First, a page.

Don't call it the placebo effect. Call it the placebo power.
by phil on Sunday Feb 6, 2011 2:47 PM
What's on my mind lately is the ability of mental metaphors to shape our thoughts. I've been flipping through this book, Mindfulness in Plain English (probably the highest rated book on Amazon about meditation), and about 60% of the book is about mental metaphors. For example:
After sitting motionlessly, close your eyes. Our mind is analogous to a cup of muddy water. The longer you keep a cup of muddy water still, the more the mud settles down and the water will be seen clearly. Similarly, if you keep quiet without moving your body, focusing your entire undivided attention on the subject of your meditation, your mind settles down and begins to experience the bliss of meditation.Why is it that describing meditation this way helps us with meditation? When I meditate, I often think of that mud analogy, and the racing thoughts transform into a brown goop swirling around. Once that frame has been cast, I start to see the mud settle and proceed exactly like the book. Why does visualizing my thoughts as physical objects then allow me to manipulate them? What is the extent of this power?
I remember when I was in the 3rd grade or so, I had an unrequited crush on a girl, and couldn't go to sleep because I had so many negative thoughts. In a fit of frustration, I imagined myself balled up in a shell of energy, with all the thoughts swarming around me, and I concentrated on that ball of energy, and then visualized it exploding, and true enough, my mind became be free.
In the 11th grade, I remember going on a retreat where we wrote down negative thoughts on pieces of wood, and then proceeded to karate chop through them. Somehow that helped clear things up.
Maybe this is all related to the placebo effect. Scratch that, let's call it the placebo power. That's something that New Age types have been citing lately as proof of "mind over matter." And you know what... I agree with them. Despite being a dry-science atheist type, I agree with the New Age people. The placebo effect implies that we have, within us, the power to do as much self-healing as drugs.
I read a study about how after 8 weeks of meditation, MR scans of new practitioners showed increased grey matter density in parts of the brain associated with regulating stress, anxiety, increased empathy, better self-awareness, etc. And what's interesting to me is, that despite all the mounting scientific evidence correlating meditation with reduced anxiety and increased happiness, we still have no idea biologically how it works. There's some hazy ideas like, "well, it sets your brain to have more beta waves" or something like that. But how do those waves send instructions to those parts of the brain to add more grey matter?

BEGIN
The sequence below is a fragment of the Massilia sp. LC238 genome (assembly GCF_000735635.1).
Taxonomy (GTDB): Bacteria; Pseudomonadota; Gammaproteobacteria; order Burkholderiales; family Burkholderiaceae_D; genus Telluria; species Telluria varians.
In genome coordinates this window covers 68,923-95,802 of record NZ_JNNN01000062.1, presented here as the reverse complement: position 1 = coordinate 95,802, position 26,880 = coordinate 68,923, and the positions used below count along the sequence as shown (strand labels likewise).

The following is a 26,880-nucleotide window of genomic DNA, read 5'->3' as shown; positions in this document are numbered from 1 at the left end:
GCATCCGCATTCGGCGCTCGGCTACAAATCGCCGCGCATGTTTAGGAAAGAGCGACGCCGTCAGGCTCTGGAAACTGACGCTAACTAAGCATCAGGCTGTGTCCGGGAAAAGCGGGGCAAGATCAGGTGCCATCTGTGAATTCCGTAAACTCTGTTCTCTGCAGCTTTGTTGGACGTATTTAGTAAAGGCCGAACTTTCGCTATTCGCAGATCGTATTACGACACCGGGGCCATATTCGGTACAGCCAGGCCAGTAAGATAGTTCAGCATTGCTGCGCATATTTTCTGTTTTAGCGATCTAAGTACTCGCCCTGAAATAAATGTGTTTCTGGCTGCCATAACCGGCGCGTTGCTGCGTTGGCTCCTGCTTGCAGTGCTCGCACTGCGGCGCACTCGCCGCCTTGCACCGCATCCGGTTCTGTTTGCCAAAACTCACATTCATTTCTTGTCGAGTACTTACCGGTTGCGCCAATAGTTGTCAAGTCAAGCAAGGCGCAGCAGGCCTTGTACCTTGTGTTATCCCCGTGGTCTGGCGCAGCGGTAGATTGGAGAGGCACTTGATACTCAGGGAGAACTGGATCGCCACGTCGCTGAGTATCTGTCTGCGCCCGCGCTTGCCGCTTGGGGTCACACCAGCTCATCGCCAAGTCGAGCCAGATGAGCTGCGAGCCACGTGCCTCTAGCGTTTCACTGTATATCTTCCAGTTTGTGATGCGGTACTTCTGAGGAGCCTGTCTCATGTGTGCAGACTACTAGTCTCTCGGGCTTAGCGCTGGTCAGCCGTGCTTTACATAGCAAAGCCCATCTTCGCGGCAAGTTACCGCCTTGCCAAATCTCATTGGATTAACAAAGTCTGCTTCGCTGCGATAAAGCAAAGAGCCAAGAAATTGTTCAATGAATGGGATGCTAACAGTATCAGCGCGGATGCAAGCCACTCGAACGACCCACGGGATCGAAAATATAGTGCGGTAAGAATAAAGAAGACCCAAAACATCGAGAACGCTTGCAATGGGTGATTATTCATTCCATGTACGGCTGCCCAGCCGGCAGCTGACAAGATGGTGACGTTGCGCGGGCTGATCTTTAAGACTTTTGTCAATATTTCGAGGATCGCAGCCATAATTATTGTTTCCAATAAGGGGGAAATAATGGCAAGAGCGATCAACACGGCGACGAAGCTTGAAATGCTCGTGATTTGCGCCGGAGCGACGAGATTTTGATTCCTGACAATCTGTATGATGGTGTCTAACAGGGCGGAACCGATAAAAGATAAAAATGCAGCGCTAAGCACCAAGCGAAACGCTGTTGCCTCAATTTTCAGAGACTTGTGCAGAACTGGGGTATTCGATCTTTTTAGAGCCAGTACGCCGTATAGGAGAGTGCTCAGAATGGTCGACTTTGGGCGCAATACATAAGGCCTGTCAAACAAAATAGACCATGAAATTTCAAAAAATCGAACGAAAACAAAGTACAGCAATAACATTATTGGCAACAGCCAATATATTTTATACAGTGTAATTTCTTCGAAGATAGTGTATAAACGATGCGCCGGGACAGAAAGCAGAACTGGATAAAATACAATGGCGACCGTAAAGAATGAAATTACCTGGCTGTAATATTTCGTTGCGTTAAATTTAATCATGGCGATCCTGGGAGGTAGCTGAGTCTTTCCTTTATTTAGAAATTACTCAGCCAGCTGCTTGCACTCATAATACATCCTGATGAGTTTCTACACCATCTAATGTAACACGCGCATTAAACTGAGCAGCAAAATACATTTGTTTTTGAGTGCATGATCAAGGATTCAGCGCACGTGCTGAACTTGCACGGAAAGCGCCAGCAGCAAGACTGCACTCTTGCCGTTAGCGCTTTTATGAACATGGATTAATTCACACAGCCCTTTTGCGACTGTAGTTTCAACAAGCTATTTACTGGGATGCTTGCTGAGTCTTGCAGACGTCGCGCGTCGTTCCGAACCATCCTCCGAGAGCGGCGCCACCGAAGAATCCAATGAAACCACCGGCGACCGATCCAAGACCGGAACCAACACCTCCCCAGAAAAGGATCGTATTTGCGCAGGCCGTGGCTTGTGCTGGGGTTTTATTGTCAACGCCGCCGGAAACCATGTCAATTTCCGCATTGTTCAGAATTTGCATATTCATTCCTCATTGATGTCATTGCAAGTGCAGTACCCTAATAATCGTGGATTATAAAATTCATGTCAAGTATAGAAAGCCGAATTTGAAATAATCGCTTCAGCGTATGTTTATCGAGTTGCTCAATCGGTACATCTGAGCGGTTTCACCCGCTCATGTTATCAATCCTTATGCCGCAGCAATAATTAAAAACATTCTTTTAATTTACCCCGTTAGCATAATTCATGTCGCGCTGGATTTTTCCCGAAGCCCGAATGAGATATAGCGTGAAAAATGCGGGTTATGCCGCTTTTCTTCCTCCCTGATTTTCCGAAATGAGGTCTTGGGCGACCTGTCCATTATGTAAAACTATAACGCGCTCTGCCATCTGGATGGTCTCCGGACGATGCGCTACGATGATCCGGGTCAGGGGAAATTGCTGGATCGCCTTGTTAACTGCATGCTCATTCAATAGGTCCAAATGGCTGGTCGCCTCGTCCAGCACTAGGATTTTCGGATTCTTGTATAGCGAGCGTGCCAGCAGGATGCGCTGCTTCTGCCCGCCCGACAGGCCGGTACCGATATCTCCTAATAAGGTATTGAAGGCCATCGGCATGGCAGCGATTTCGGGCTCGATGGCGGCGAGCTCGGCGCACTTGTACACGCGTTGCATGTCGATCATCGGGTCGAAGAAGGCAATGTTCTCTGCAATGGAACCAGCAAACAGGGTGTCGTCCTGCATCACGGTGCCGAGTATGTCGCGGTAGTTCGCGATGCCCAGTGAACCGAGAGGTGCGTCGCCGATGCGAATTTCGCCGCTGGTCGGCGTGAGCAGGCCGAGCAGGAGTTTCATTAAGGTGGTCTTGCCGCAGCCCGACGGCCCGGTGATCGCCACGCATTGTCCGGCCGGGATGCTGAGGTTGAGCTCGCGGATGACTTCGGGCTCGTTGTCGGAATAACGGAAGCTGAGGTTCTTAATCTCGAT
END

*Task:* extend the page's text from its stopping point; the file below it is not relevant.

It can't be pure clear-headedness. We underestimate how often our minds our clear. When we're in deep sleep, or during our routine morning commute, or when we're exercising, or engaged in some project, our brains are somehow empty. And yet, those things don't create that boost of the spirits that meditation brings.
It might have something to do with the placebo power. That somehow by sitting there, and willing our minds to be more calm, our brains then reconfigure themselves. So it's not just the suspension of racing thoughts that heals our mind, but rather when it's married with intention do we see change.
Ricky said on February 8, 2011 11:20 AM:
I remember the first time I learned about the placebo effect. It made so much sense to me somehow. So I was excited when I saw this article that is inline with what I believe: the same effects can be achieved through mindfulness, not trickery.
Leila said on February 8, 2011 3:44 PM:
You said that "The placebo effect implies that we have, within us, the power to do as much self-healing as drugs." This is so true. One of the most mind-boggling comments on drugs that I've ever read talked about how ANY drug we can create that has some effect on us already exists in our brains — or something chemically similar does. We wouldn't be able to perceive an effect of a drug if our brain did not have receptors for that drug — and our brain wouldn't have receptors for something it does not use itself.
Phil Dhingra said on February 8, 2011 3:46 PM:
That's a good point. We can't perceive any internal experiences that our brain isn't already primed and ready to perceive in the first place.
Anthony DeMarco said on February 17, 2011 3:17 AM:
I have come to realize that being able to visualize a healthy you helps a lot, maybe even more than medications, towards the healing process.